Eyes on the Street: Dangerous Rincon Hill Intersection Gets New Crosswalks

The new "ladder design" crosswalks on Main Street at Harrison were installed yesterday. Photos: Bryan Goebel.

SFMTA crews have installed new continental crosswalks at the intersection of Harrison and Main streets, seven years after pedestrian advocates in Rincon Hill began lobbying the agency for changes following the death of retired SF State journalism professor Beverly Kees. In addition, the pedestrian countdown signals have been timed to give pedestrians a four-second head start.

“I’m so happy to see the continental crosswalk stripes at Main and Harrison,” said Jamie Whitaker, whose relentless advocacy helped get the SFMTA to move. “I hope it will give drivers a visual indication to be aware of pedestrians walking home, walking from BART to AT&T Park, or walking to their cars parked on Port seawalls and nearby piers.”

As we wrote last month, Harrison and Main is the kind of place that’s so dangerous by design, it’s easy to see how drivers can lose their sense of humanity.  Harrison serves as a four-lane westbound arterial (there is a fifth eastbound lane) that carries 12,600 drivers daily, most headed to the Bay Bridge. Drivers routinely speed and block the crosswalk. Since 2003, three people have died there, including Kees, and many more have been injured.

According to Whitaker’s Rincon Hill blog, the improvements cost about $15,000, a “a relatively cheap solution while we await buildings to go up in the neighborhood and provide funding for capital improvements, including corner bulbouts, to our streetscapes in Rincon Hill.”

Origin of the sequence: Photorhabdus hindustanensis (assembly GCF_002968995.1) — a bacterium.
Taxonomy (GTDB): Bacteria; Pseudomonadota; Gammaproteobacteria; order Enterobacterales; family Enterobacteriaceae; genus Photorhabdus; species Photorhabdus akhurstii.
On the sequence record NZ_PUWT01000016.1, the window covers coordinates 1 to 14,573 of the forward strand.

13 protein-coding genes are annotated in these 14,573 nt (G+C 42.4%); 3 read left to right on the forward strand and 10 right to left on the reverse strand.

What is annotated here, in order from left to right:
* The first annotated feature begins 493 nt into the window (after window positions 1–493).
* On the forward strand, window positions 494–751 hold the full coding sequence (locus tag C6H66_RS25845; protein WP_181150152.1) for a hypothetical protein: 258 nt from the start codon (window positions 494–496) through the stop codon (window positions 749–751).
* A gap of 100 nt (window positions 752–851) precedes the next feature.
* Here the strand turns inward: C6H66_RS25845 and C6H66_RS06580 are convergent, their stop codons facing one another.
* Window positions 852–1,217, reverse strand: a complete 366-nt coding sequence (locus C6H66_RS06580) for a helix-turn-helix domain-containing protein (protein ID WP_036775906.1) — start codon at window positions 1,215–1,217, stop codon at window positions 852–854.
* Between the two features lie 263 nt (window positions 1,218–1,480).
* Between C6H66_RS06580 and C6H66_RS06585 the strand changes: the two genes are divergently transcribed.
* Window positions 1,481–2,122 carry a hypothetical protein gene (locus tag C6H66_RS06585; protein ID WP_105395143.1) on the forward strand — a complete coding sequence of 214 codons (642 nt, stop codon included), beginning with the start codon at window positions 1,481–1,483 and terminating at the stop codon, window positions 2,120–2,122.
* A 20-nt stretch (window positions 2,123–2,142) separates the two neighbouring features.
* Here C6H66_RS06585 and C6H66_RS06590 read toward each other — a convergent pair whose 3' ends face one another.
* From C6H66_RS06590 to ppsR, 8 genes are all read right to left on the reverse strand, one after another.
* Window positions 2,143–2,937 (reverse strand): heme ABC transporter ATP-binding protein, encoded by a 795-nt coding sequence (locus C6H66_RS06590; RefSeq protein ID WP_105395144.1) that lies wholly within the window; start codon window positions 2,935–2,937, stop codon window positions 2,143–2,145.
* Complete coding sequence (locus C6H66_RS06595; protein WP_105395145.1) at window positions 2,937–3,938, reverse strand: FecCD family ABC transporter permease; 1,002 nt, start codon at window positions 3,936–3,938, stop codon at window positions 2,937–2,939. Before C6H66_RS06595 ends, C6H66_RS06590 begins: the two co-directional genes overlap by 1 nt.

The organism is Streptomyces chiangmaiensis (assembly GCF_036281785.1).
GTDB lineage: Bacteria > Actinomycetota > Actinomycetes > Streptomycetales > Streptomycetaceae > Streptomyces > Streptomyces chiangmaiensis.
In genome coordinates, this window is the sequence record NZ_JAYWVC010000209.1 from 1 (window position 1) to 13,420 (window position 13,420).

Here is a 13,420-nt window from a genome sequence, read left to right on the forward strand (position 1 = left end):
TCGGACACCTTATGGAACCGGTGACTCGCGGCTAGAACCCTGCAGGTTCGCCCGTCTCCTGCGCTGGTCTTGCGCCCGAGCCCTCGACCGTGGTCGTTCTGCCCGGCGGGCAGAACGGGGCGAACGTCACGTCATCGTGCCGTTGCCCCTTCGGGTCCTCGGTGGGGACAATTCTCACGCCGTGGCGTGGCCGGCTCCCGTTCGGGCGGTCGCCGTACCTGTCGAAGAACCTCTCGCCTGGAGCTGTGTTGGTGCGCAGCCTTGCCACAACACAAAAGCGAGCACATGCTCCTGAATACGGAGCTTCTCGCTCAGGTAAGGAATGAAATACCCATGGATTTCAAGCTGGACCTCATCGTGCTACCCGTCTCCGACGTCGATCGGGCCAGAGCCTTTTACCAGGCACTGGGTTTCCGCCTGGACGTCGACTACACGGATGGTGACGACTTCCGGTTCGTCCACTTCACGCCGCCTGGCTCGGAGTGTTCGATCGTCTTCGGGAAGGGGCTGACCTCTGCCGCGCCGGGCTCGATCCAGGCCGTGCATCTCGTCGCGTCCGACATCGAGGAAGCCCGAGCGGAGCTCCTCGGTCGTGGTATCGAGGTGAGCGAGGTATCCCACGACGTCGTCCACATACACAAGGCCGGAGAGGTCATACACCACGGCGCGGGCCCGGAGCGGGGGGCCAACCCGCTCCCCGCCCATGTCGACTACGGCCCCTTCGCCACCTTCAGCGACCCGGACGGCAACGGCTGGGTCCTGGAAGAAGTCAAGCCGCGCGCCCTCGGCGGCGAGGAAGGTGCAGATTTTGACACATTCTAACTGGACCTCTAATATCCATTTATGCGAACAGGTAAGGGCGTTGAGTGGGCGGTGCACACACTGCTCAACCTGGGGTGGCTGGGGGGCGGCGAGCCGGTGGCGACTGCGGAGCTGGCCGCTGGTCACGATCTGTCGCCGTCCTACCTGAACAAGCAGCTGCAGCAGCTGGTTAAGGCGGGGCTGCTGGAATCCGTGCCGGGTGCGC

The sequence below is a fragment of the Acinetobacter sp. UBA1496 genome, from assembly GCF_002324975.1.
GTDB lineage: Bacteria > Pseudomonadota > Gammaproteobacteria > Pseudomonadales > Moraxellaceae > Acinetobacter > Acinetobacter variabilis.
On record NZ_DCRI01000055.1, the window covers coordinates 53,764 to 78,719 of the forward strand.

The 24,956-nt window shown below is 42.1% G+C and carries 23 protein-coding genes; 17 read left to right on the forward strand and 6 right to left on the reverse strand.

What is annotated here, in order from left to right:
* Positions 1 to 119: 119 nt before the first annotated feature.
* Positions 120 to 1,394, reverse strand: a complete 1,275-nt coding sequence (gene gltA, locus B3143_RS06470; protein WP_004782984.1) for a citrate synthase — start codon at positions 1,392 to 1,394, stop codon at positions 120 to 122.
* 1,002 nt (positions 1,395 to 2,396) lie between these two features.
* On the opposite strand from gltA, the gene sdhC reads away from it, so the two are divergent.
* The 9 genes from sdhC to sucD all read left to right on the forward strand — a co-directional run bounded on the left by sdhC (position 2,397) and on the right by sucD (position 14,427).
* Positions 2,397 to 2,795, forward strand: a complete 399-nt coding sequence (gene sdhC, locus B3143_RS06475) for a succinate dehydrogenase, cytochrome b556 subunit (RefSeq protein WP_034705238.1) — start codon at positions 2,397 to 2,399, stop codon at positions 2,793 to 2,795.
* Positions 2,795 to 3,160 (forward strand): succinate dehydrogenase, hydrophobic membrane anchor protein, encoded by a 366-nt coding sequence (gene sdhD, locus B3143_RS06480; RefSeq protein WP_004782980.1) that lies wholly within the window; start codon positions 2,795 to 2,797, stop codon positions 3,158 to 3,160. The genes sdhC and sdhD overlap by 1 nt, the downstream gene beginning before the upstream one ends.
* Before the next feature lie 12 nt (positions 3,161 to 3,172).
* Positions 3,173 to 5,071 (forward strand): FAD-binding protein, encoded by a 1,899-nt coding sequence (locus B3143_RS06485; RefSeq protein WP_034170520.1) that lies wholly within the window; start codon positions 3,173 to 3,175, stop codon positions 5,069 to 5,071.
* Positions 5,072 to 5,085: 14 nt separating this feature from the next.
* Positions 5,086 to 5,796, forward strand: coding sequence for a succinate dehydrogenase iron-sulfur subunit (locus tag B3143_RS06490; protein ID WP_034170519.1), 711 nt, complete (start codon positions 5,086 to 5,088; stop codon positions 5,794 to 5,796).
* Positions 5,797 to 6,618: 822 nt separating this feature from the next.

Last week, the SFMTA approved a plan to lower the speed limit on Harrison from 30 to 25 mph. Whitaker was especially grateful to the SFMTA staffers who made the changes happen. Advocates were originally told that the problem at the intersection had more to do with enforcement, and it “was not a viable  candidate for traffic calming measures.”

The crosswalk on Harrison Street.
  • tony

    Great news. But looking at the top and bottom shots, I wonder why the original horizontal striping wasn’t freshened up at the same time..

  • Jon

    gotta love the first shot, with the sign listing 4 step instructions for pedestrians to cross the street. why arent we posting lengthy signage at the intersection explaining rules of the road to the motorists like yielding to pedestrians?

  • joel

    Why do simple improvements like these have to cost $15k? If labor costs are an issue, I know people who’d lay down paint for free…

  • Anonymous

    Way to go Jamie! (sic) 😉

  • Anonymous

    Serious question: why don’t we have these everywhere?

  • SteveS

    The thermoplastic costs around $250 per lane to do a continental crosswalk, and it looks like this intersection is two five-lane streets, so I’d guess about $5K is materials and the other $10K is labor.

  • Anonymous

     I don’t even want to know how much of that 15k went to putting up four of those signs.

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